Brushing Up On Our Gaelic
Aisling Ghéar are bringing Irish language theatre up to date, writes James Gracey
The Aisling Ghéar theatre company began more than 20 years ago as an amateur drama group known as Aisteoiri Aon Dráma (Actors of Any Play). Its aim, maintained today, is to provide high quality theatre productions in the Irish language. After successfully obtaining funding from the Arts Council of Northern Ireland, first production Dialann Ocrais/Diary of a Hunger Strike was attended by thousands, suggesting that Irish language theatre could thrive in NI.
Developing a reputation for quality productions and eclecticism, Aisteoiri Aon Dráma decided that to secure its future it needed to become a professional company. Aisling Ghéar was therefore established in 1996 – its name taken from the work of the late Aodhán Ó Raithille, a renowned wordsmith and poet. Aisling Ghéar's first production was Accidental Death of an Anarchist, by Dario Fo.
With the 2001 census in Northern Ireland establishing that 167,487 (10.4%) people 'had some knowledge of Irish’ and the claim that Belfast represents the fastest growing centre of the Irish language usage in the whole of Ireland, Aisling Ghéar believe there is a definite need to provide quality, Irish-language drama to NI audiences.
‘It's important that a language has access to all the arts and to provide cultural events for Irish language speakers,' says Aisling Ghéar general manager Anne McAlonan-McCrudden. 'This in turn impacts on the tourism experience, which enhances the area and has a positive social impact.’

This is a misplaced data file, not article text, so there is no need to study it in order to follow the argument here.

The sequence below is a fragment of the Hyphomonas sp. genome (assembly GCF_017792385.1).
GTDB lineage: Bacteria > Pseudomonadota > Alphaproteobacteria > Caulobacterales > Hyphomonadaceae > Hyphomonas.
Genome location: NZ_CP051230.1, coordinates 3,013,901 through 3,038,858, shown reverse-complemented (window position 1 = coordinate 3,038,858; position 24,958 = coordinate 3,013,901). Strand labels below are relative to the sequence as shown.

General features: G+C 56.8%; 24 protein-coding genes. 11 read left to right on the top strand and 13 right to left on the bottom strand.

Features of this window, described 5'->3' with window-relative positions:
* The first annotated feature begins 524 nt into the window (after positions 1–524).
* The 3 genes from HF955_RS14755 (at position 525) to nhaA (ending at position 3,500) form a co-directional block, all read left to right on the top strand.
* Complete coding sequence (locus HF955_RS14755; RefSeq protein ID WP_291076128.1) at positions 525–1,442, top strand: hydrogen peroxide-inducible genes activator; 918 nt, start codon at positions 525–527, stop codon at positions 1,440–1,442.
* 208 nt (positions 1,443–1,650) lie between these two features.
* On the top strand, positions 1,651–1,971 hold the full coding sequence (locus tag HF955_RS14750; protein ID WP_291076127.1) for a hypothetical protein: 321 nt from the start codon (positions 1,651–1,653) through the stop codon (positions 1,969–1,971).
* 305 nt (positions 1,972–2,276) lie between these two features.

Catering for Irish speakers doesn’t mean that non-Irish speakers can’t enjoy Aisling Ghéar productions. The Good Friday Agreement's provisions on 'parity of esteem' have been used to give the language an official status in NI. Belfast City Council has designated the Falls Road area (from Milltown Cemetery to Divis street) as The Gaeltacht (Irish speaking) Quarter of Belfast. In March 2005, the Irish language TV service TG4 began broadcasting from the Divis transmitter near Belfast, as a result of agreement between the Department of Foreign Affairs and the Northern Ireland Office.
What of those who cannot speak Irish? This need not be a barrier for theatre-goers, as Aisling Ghéar use state-of-the-art translation system. Headphones provided to the audience enable them to hear a translation provided by a speaker seated in another room while the proceedings unfold onstage.
Scene notes are also provided, creating a review of each scene, freeing up your time to enjoy the performance. McAlonan-McCrudden adds, ‘The fact that it’s in Irish shouldn’t be seen as a barrier. It’s another aspect of the diverse culture that we have in this country.’
Gruagairí/Hair, the latest production by Aisling Ghéar, has been written by Derry's Dave Duggan. Among Duggan's many works are the Oscar-nominated Dance Lexie Dance, Tumbleturns and The Shopper. A fluent Irish speaker, Waterford-born Duggan is also co-founder of Sole Purpose Theatre Company. He has also taught playwriting at the University of Ulster.
His new play, specially commissioned by Aisling Ghéar, is entitled Gruagairí/Hair. A comedy based in contemporary, urban Belfast, the play focuses on the misadventures of two friends who open a hairdressing salon, only to discover that they want very different things from life. Throw in a lusty landlord, a doting mother and a hurling fanatic, and the result is a heady concoction of sly wit, dark humour and fire-fuelled quips.
The setting and period of Gruagairí/Hair was a deliberate move to take Irish language theatre out of the countryside and into the urban metropolis.
According to director Bríd O’Gallchoir the director of Gruagairí/Hair, ‘I wanted to give audiences something that reflects their lives as Irish speakers in Belfast.’
Aisling Ghéar are hoping to reach out to both Irish speaking and non-Irish speaking audiences. That the play is in Irish should not deter audiences from going along and enjoying it.